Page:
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Newsletter

Whole Body Vibration Therapy

With the New Year heading our way, we, at Hopkins Chiropractic, have opened our practice to a new and exciting type of chiropractic care…Whole Body Vibration Therapy or put simply, WBV.  WBV is one of the latest trends in rehabilitative and preventative medicine with recent studies showing fantastic results for wide array of patients.  While accelerating the body's natural healing process, WBV helps with injuries, illness and even exercise.  Working twice as fast as traditional physical therapies, WBV can offer both patient and practitioner improved feedback, and therefore, improved performance and results.

More specifically, WBV causes stimulation of the living cells within our bodies.  This stimulation helps with cellular regrowth, increases in the oxygen levels in cells, improved uptake of nutrients within the cells, as well as improved cellular waste removal.  What does this mean for you?  Well, without these important cellular processes our bodies are prone to disease and/or injury, both of which can accelerate the aging process.

While working with astronauts, Russian scientist ,Vladimir Nazarov, wanted to come up with a solution to some of the adverse health effects that astronauts experience while in space, most notably: the loss of muscle and bone mass, often times resulting in bone fractures.  His solution was to subject the astronauts to WBV sessions during their rigorous pre-liftoff space training sessions.  His results were astounding and showed improvement in bone density, as well as muscle strength. 

Current research shows that WBV is indicated for a broad range of therapeutic and clinical applications, such as the following:

 

Balance, Coordination & Fall Prevention

  • Study:  To investigate the efficacy of high-frequency whole-body vibration (WBV) on balancing ability in elderly women [Cheung WH, Mok HW, Qin L, Sze PC, Lee KM, Leung KS. Department of Orthopaedics and Traumatology, Chinese University of Hong Kong, Shatin, Hong Kong SAR, China.]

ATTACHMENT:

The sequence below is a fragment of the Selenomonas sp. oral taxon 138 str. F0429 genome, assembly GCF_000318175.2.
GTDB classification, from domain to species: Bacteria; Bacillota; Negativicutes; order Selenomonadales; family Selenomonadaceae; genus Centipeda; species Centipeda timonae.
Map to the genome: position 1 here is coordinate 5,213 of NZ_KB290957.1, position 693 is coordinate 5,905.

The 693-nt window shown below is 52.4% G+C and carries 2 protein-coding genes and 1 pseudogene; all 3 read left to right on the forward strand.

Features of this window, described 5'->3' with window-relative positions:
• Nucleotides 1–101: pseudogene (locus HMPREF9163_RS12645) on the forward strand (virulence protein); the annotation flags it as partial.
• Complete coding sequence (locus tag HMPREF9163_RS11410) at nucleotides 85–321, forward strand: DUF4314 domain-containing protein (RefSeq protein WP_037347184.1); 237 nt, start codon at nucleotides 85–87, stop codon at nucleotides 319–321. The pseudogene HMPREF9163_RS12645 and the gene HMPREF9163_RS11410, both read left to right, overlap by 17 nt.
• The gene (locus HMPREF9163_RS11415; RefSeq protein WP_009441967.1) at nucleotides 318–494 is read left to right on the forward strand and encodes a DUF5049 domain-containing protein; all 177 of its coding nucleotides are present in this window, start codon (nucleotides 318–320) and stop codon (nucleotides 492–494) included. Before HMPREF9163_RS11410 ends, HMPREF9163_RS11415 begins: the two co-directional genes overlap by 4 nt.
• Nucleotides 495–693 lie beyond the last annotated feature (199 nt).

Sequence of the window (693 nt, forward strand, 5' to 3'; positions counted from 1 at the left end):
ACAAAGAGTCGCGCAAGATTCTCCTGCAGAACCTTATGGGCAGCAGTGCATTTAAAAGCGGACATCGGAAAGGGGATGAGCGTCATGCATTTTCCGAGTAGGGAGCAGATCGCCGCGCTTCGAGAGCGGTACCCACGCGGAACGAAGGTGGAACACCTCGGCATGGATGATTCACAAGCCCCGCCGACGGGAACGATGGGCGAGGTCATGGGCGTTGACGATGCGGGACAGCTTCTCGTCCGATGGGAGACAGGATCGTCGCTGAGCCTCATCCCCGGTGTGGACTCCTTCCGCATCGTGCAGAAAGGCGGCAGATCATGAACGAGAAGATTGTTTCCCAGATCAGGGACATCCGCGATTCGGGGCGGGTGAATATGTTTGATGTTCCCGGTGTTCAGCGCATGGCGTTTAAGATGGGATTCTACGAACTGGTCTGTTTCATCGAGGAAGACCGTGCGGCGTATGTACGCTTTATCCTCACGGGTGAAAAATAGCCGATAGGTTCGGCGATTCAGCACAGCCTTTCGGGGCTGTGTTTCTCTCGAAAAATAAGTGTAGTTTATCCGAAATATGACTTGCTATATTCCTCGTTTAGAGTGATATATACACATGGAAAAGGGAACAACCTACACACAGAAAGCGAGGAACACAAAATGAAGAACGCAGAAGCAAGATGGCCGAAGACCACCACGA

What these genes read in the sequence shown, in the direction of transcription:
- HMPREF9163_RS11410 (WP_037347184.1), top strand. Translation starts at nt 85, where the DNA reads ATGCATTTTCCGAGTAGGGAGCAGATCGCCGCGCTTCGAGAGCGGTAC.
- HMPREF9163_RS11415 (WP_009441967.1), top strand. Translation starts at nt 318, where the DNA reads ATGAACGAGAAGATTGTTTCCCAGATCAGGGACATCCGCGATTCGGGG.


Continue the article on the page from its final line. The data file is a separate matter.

• Conclusion:  WBV was effective in improving the balancing ability in elderly women. This also provides evidence to support our user-friendly WBV treatment protocol of 3 minutes a day for the elderly to maintain their balancing ability and reduce risks of fall.

 

Flexibility & Range of Motion

  • Study:  Flexibility Enhancement with Vibration: Acute and Long-Term [Flexibility Enhancement with Vibration: Acute and Long-Term. Med. Sci. Sports Exerc., Vol. 38, No. 4, pp. 720-725, 2006.]
  • Conclusion:  Vibration can be a promising means of increasing range of motion beyond that obtained with static stretching in highly trained male gymnasts.

 

Bone & Joint Rehabilitation, especially Knee Rehab

  • Study:  Whole-Body Vibration Induced Adaptation in Knee Extensors; Consequences of Initial Strength, Vibration Frequency, and Joint Angle [Savelberg HH, Keizer HA, Meijer K. Department of Human Movement Science, Faculty of Health Sciences, Universiteit Maastricht, Maastricht, The Netherlands.]
  • Conclusion:  Muscle length during training affects the angle of knee joint at which the maximal extension moment was generated. Moreover, in weaker subjects WBV resulted in higher maximal knee joint extension moments. Vibration frequency and muscle length during vibration did not affect this joint moment gain.

 

Lower Back Pain & Pelvic Instability

  • Study:  The Effect of Weight-Bearing Exercise with Low Frequency, Whole Body Vibration on Lumbosacral Proprioception: A Pilot Study on Normal Subjects [Fontana TL, Richardson CA, Stanton WR. School of Health and Rehabilitation Science, The University of Queensland, St Lucia, QLD 4072, Australia.]
  • Conclusion:  WBV, and the reflexive muscle contraction it provokes, has the potential to induce strength gain in the knee extensors of previously untrained females to the same extent as resistance training at moderate intensity.  It was clearly shown the strength increases after WBV training are not attributable to a placebo effect.

Osteoporosis, Arthritis & Rheumatism

  • Study:  The incidence of osteoporosis, a disease that manifests in the elderly, may be reduced by increasing peak bone mass in the young women. [J Bone Miner Res 2006;21:1464-1474. Published online on June 26, 2006; doi: 10.1359/JBMR.060612.]
  • Conclusions: Short bouts of extremely low-level mechanical signals, several orders of magnitude below that associated with vigorous exercise, increased bone and muscle mass in the weight-bearing skeleton of young adult females with low BMD. Should these musculoskeletal enhancements be preserved through adulthood, this intervention may prove to be a deterrent to osteoporosis in the elderly.

 

 

Other Benefits

  • Stress & Pain Reduction
  • Neuromuscular Re-Education
  • Circulatory Functioning
  • General Health & Wellness

 

 

Regardless of age, WBV provides a low impact vertical exercise solution that can work the entire body or specific body parts.  The reduction of pain and discomfort can dramatically improve flexibility and range of motion.  As a standalone exercise program, or even as a pre/post workout addition, provides many muscular benefits in a fraction of the time.  One of the major perks of WBV is its ability to allow individuals with debilitating illnesses or restrictive conditions to enhance their quality of life, which is something we strive to achieve at Hopkins Chiropractic.  Have we piqued your interest?  If so, call us and schedule an appointment to see what Whole Body Vibration Therapy can do for you.